So it’s, as it always is in this, it’s complicated with all kinds of different scenarios and potentialities that outweigh the substance of whatever’s being discussed, in this case getting rid of Obamacare. There’s nobody that thinks Obama — well, other than Democrats, the people we’re talking about, there’s nobody that thinks it should just be allowed to stay as it is. It’s got to go. What do you do then, is where we are, you know, what replaces it. And you know me: free market all the way as much as is possible.
RUSH: To the audio sound bites on health care. This is a montage we’ve put together. We have Jim Jordan, Mike Lee, Rand Paul, Mark Sanford, and Louie Gohmert. This is a montage of conservatives not at all happy with the Obamacare repeal and replace bill that Paul Ryan rolled out yesterday.
JORDAN: The first thing Republicans are bringing forward is a piece of legislation that says we repeal it, but keeps Medicaid expansion and actually expands it, that keeps some of the tax increases. That is not what we promised the American people we were gonna do.
LEE: This is instead a step in the wrong direction. And as much as anything, it’s a missed opportunity.
PAUL: We are united on repeal, but we are divided on replacement.
SANFORD: Do we need to lower the bar in what we believe as conservatives simply because a Republican is now in the White House?
GOHMERT: I think amidst the horse excrement we can find a pony around here somewhere, and that’s what we’re gonna be looking to have. I think we’ll have a racehorse as long as we get good amendments when we’re done.
RUSH: Louie Gohmert there from Texas. (laughing) “I think amidst the horse excrement,” the horse manure that is the Ryan bill, “we can find a pony around here somewhere, and that’s what we’re gonna be looking to have. I think we’ll have a racehorse as long as we get good amendments when we’re done.” So when this thing was first presented it was, “Take it or leave it,” right? Trump and the gang said, “Take it or leave it. This is it,” and there was so much opposition to it that the Trump team and Tom Price, they were forced to say, “It’s a work in progress.”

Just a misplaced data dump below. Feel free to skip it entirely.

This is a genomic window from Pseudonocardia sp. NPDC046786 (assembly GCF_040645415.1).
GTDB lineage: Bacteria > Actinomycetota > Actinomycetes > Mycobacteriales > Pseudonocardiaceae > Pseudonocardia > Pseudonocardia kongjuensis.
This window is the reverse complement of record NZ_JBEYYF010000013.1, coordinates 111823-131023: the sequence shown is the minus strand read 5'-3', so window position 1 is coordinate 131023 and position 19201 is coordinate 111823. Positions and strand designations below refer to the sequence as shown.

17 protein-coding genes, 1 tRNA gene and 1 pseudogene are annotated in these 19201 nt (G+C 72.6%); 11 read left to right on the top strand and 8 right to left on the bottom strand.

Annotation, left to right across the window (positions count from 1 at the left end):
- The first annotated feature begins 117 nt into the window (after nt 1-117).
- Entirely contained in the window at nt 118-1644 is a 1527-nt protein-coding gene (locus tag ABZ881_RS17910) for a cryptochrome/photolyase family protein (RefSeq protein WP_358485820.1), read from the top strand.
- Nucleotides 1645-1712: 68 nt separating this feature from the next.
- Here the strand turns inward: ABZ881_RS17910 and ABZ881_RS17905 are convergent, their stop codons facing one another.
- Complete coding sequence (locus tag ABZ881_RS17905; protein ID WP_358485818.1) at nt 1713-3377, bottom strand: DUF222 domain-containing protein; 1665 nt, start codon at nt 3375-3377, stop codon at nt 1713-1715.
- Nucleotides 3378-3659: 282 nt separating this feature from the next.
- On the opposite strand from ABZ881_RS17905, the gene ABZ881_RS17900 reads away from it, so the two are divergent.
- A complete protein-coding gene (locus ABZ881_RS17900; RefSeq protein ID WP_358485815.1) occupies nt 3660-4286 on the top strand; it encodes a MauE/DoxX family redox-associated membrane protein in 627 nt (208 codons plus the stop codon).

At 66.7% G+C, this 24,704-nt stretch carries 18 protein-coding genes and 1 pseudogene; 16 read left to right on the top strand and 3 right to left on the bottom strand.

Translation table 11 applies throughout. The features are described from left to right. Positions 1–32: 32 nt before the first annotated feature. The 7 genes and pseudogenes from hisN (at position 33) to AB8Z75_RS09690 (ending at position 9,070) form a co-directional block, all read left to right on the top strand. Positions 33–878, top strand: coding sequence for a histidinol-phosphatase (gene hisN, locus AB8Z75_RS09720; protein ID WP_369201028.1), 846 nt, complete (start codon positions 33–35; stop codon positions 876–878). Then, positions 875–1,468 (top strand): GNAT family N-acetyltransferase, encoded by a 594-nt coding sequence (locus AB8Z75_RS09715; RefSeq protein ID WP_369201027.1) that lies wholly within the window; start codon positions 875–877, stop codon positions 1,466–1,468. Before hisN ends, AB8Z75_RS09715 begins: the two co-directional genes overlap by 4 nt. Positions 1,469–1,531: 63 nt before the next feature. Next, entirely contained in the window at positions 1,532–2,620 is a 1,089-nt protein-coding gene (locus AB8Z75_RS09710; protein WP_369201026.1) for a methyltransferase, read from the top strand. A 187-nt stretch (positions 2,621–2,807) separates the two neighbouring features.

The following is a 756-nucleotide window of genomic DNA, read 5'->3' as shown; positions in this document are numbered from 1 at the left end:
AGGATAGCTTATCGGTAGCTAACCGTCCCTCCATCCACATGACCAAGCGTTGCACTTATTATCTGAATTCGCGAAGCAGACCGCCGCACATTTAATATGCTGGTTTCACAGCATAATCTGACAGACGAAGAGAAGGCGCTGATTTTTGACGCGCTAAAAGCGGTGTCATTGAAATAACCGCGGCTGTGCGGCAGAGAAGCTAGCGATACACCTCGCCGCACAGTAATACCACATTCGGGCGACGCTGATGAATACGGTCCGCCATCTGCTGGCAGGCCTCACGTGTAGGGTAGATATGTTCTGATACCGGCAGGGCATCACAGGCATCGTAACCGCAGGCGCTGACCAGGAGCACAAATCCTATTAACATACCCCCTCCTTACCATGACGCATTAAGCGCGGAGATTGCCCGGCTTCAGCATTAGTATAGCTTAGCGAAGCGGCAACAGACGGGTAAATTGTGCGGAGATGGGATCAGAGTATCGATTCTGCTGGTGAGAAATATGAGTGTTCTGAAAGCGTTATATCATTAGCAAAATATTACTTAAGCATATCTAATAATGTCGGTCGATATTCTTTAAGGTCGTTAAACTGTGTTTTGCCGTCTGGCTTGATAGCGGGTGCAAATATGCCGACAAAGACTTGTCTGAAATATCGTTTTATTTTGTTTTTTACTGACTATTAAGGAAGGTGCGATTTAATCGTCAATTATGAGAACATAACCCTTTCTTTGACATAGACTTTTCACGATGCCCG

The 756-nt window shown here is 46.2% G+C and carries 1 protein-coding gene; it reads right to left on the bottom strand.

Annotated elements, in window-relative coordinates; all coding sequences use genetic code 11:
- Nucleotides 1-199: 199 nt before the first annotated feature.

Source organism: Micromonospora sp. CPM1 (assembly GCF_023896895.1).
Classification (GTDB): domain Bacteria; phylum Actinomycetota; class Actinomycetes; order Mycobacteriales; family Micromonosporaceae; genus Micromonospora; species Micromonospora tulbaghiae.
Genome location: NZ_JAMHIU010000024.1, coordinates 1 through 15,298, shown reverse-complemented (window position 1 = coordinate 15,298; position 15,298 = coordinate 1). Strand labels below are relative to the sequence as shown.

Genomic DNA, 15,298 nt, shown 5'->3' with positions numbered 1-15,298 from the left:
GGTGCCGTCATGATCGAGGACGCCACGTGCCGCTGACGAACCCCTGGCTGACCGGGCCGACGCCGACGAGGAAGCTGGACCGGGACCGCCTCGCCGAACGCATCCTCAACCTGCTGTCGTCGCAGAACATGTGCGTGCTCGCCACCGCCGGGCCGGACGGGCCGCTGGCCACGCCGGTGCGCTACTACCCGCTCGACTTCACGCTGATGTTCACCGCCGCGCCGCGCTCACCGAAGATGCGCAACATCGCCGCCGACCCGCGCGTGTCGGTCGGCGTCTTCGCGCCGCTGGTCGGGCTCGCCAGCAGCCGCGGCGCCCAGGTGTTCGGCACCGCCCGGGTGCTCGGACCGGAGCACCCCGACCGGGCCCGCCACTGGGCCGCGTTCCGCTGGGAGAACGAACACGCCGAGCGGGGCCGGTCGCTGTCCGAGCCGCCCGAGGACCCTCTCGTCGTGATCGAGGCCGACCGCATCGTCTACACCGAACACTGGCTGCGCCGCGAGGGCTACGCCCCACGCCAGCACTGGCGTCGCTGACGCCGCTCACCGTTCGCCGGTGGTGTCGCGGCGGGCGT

I saw Karl Rove on Fox today say (paraphrased), “Nah, everybody needs to back off and relax. The legislative process has gotta play out. The House is gonna have their version, the Senate’s gonna have their version, and they’ll have a conference committee. They probably won’t agree the first time whatever they come up with. Then it’s gonna go back to the House, go back to the Senate.” He said, “Don’t worry about it. That’s the legislative process.” Well, that’s true. But that’s what they wanted to avoid.
Mitch McConnell’s out there saying, “No horse trading on this thing. You pass it in the House and get it to me and it is up to the president in two hours,” or that day, or the next day. I mean, immediately. They want this out of the way. They want this done and over with, and they want it in such a way that they think they’ve put it behind ’em, and I think there are people that are telling the president, “This is not the bill to get behind. This is not what you told people was gonna happen.
“This is not repealing Obamacare — and along with immigration, this is almost as important as why people voted for you.” So now there’s talk of Phase 2 and Phase 3. But again, I’m leery of this Phase 2 and Phase 3 stuff. The only reason is, do you realize once we get to this time next year, the only thing that’s gonna have any effect on anything is the reelection campaign one year from November. Senators have to raise money every day, practically. House members have to spend a lot of time fundraising.
Once you get into the midst of the reelection cycle, legislative action oftentimes falls by the wayside, ’cause people are afraid that the wrong move will harm the incumbent. Incumbents are the safest when nothing happens. Incumbents are at greatest risk when something changes. Now, if it changes for the better, then they’re good and everything’s fine. But there’s Phase 2, Phase 3 up against the 2018 midterms. That’s what worries me about this. If you’re gonna eliminate this limitation on not being able to sell insurance across state lines in Phase 2 or Phase 3, why don’t you put it in Phase 1?